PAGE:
Online Program

Multiple Imputation for Measurement Error Correction in Administrative Health Databases: Effect of the Misclassification Mechanism

*Lisa Lix, Department of Community Health Sciences, Faculty of Medicine, University of Manitoba 
Yao Xue, University of Manitoba 

Keywords: diagnostic accuracy, multiple imputation, measurement error, chronic disease

Background: Administrative health data are a key source of population-based information about chronic disease prevalence and health outcomes. However, misclassification of disease diagnoses in administrative health data can result in biased estimates of prevalence and attenuate the associations between disease status and health outcomes.

Objectives: The objectives of this research were: (1) to evaluate a method that uses a logistic regression predictive model, constructed in a validation dataset, with a multiple imputation (MI) procedure to correct for misclassification in a binary chronic disease variable; (2) to investigate the effect of the mechanism of disease misclassification on bias and precision of imputed disease status.

Methods: A population with N =10,000 individuals and disease prevalence of 5% was simulated to investigate the effects of the misclassification mechanism (e.g., subject-specific process versus independent process) and the following data and model characteristics on relative bias, sensitivity, specificity, and root mean squared error of prevalence estimates from imputed disease status: sensitivity and specificity of observed disease status, validation dataset size, sampling mechanism for the validation dataset (i.e., random, not random), number of imputations, and magnitude of measurement error in predictive model covariates.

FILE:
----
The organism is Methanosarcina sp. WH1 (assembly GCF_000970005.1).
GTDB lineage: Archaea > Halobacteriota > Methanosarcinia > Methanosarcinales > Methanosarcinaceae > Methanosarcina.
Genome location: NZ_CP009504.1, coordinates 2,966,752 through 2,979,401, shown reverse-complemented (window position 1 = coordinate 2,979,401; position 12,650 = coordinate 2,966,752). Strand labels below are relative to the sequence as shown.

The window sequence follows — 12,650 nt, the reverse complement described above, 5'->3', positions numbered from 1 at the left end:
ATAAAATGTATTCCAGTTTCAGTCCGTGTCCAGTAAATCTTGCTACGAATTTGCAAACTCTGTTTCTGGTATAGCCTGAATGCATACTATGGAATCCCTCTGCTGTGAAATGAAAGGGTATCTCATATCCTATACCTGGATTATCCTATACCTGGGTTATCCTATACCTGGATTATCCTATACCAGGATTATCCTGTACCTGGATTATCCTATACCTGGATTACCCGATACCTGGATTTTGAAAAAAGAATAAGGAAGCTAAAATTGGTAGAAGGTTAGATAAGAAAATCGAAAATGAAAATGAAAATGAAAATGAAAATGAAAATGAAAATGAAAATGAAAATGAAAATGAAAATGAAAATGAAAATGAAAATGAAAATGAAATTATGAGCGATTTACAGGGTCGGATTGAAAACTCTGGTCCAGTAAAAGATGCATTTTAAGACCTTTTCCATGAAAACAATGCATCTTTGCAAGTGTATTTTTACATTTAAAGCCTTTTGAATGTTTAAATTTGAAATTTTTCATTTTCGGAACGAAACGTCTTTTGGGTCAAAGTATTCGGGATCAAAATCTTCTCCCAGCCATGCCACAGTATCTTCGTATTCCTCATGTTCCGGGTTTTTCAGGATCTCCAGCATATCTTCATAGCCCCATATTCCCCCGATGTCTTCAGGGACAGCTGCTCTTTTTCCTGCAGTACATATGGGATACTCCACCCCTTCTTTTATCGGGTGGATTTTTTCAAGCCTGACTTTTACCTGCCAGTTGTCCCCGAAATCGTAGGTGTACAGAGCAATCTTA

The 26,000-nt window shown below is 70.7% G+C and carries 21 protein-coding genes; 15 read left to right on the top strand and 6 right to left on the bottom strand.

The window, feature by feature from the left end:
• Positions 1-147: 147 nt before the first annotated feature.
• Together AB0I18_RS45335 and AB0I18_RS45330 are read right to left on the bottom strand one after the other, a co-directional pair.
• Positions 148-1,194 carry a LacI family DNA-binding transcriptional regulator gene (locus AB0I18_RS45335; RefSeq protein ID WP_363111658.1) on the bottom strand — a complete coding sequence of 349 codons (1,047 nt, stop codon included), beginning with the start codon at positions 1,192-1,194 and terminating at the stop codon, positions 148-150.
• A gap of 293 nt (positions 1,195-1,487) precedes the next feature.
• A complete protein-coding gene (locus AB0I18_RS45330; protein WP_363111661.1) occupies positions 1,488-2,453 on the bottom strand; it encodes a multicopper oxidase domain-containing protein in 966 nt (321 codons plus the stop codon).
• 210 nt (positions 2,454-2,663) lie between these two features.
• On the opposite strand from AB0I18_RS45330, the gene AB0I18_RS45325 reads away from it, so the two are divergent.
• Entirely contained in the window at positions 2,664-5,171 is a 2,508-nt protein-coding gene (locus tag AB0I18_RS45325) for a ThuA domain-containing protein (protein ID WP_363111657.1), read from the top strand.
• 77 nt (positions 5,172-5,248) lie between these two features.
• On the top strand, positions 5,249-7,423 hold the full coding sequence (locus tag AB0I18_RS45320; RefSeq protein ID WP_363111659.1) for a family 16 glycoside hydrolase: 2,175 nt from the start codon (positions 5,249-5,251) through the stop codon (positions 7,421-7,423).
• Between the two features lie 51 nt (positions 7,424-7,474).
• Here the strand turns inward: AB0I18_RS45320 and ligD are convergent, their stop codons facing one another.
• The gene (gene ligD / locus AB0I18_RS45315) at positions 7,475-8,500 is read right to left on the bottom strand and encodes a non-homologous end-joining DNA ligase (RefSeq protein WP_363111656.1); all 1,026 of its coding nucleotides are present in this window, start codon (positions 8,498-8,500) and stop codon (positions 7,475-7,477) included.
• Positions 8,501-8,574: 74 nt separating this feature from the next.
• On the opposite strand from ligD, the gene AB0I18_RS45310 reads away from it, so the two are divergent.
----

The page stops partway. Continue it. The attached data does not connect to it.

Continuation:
Results: Results for the independent process indicated that bias in prevalence estimates was, on average, less than 10% if the predictive model was constructed from a random sample of the population. The magnitude of negative bias in the estimates increased dramatically if the sampling mechanism was not random, particularly if the model covariates contained measurement error. Increasing the number of imputations had a larger effect on measures of precision when the predictive model was constructed from a 5% sample than a 20% sample. Simulation results for the subject-specific misclassification mechanism are currently being collected.

Conclusion: A predictive model with a MI method can result in accurate and precise chronic disease estimates from misclassified diagnoses in administrative data, if a validation dataset is available to the researcher. Careful consideration must be given to the model and data characteristics before adopting this approach.